The mechanisms of acupuncture, though not fully understood, have exhibited several commonly accepted effects to the body. Most notable is that acupuncture stimulates the central nervous system—the brain and spinal cord. Most people report a tingling sensation, feeling relaxed or even energized.
Acupuncture is thought to operate by:
Release of opioid peptides. Opioids are naturally occurring chemicals in the brain that have an analgesic effect. The release of these opioids plays a significant role in the reduction of pain. There has been considerable evidence to support that acupuncture stimulates the central nervous system, releasing these chemicals.
Alteration in the secretion of neurotransmitters
and neurohormones. Acupuncture is said to activate the hypothalamus and pituitary gland and thereby alter secretion of these chemicals. These particular chemicals play a direct role in the sensation of pain as well as the activity of an organ or organs. Evidence has shown that acupuncture alters this secretion in a manner that reduces pain. Documentation has also shown that acupuncture positively affects immune functions in the body.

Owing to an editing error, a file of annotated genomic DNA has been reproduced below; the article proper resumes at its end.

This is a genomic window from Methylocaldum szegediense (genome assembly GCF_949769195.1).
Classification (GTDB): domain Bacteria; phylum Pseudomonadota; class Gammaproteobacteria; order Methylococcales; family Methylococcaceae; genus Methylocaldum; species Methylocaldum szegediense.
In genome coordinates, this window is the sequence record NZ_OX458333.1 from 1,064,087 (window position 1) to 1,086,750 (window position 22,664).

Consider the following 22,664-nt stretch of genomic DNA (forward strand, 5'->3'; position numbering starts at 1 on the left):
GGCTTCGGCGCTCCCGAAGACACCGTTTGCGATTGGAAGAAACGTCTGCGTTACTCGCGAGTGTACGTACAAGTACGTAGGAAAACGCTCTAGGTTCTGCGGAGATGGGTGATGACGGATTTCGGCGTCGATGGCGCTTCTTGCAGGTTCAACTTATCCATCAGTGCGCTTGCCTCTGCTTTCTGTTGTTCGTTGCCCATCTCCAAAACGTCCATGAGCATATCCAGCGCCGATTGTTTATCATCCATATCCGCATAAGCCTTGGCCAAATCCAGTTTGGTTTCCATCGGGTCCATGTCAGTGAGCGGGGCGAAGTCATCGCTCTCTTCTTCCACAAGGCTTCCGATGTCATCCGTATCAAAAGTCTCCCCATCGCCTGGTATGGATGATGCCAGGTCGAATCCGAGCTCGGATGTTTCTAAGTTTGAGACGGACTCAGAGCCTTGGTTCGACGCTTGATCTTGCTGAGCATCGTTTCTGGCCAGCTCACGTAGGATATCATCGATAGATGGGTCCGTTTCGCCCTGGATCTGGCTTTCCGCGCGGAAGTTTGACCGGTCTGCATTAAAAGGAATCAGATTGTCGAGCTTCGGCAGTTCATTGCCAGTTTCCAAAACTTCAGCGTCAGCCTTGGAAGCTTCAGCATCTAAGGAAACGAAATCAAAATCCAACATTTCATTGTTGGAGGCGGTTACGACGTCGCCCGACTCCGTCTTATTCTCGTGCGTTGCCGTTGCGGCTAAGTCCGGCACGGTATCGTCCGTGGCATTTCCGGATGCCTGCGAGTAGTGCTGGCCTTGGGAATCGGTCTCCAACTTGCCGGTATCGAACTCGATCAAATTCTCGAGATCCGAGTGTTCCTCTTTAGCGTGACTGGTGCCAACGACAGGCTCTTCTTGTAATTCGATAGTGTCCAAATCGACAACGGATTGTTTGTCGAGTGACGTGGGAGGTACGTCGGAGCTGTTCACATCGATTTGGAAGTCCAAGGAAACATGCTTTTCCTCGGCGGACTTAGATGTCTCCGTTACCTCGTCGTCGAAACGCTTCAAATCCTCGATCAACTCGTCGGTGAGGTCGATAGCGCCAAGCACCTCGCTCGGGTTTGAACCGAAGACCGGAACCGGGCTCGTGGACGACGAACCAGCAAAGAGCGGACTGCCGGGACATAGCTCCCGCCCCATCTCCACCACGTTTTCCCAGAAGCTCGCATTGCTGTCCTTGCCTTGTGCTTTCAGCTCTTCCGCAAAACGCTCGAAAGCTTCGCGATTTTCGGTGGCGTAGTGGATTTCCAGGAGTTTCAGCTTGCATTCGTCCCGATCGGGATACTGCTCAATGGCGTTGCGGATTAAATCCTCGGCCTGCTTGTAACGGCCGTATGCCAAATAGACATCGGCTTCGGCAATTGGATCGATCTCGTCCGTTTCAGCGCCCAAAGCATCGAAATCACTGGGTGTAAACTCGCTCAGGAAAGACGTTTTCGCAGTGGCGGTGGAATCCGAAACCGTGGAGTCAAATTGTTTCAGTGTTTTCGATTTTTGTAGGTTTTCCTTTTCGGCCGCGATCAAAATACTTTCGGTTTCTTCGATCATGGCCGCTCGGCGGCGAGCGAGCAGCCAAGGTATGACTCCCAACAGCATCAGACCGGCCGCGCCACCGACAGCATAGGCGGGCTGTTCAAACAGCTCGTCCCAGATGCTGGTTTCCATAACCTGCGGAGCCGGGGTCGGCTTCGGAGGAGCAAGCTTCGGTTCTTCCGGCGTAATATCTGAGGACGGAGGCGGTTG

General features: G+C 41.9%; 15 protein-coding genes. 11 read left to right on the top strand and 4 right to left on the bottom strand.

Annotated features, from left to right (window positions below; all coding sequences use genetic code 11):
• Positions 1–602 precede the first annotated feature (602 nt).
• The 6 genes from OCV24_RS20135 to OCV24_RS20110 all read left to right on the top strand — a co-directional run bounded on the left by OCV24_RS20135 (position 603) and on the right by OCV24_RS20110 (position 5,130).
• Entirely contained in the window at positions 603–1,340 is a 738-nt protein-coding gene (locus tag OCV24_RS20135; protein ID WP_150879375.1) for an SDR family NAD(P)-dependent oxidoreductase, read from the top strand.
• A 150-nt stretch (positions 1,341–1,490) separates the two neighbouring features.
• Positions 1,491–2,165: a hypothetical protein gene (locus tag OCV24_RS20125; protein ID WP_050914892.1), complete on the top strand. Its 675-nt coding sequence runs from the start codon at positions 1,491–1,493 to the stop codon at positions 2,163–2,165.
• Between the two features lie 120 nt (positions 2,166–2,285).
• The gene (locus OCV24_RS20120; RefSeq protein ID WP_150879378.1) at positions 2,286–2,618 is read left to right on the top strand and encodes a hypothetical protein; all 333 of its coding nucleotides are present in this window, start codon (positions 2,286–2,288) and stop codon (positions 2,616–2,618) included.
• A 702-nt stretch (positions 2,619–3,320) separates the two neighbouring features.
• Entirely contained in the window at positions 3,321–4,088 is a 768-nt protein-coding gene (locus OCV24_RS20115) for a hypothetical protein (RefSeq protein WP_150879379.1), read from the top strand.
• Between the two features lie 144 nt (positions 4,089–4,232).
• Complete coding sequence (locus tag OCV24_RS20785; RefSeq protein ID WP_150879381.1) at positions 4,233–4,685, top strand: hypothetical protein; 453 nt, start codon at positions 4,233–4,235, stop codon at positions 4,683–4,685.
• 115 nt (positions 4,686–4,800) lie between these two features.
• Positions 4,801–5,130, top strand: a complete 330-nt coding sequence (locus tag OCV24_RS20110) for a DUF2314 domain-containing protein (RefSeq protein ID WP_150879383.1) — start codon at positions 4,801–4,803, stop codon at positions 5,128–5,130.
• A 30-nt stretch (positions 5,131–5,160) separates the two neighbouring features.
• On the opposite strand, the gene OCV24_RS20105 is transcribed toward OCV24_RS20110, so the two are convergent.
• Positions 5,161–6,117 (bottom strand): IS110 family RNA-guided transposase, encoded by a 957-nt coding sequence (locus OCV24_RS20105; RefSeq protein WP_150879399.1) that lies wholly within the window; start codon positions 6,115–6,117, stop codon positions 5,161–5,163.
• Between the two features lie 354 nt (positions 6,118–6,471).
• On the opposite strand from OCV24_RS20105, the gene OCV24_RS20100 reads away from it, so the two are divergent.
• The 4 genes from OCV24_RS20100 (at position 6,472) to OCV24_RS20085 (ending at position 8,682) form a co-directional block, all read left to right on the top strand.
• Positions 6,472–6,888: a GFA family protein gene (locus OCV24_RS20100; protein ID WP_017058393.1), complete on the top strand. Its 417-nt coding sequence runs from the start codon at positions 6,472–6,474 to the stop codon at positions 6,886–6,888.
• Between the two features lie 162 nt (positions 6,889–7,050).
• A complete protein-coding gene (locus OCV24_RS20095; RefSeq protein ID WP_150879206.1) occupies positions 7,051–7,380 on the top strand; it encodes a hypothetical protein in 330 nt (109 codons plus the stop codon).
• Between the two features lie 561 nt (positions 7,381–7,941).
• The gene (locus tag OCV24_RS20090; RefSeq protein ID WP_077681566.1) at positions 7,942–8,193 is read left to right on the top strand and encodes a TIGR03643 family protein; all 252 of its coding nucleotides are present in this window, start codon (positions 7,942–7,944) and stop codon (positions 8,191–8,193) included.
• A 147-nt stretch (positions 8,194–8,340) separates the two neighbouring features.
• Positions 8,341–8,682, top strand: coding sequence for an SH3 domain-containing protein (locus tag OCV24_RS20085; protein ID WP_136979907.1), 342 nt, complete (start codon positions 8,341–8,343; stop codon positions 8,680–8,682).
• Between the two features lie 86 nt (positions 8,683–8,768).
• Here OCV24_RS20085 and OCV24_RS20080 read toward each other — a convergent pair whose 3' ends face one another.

Stimulation of electromagnetic points on the body. The 2,000 points of the body that acupuncture focuses on are theorized to be strategic conductors of electromagnetic signals. Stimulation of these areas is believed to start the flow of endorphins—the body's natural painkillers.
While there are many experts in the medical field who believe acupuncture is an effective way to treat certain conditions, there is no true consensus. Some define the benefits of acupuncture within the realm of traditional Chinese paradigms involving Qi (vital energy) and Meridians (Qi pathways). Others understand and attribute acupuncture's benefits to certain scientific and biological changes they bring about in the body (as mentioned above).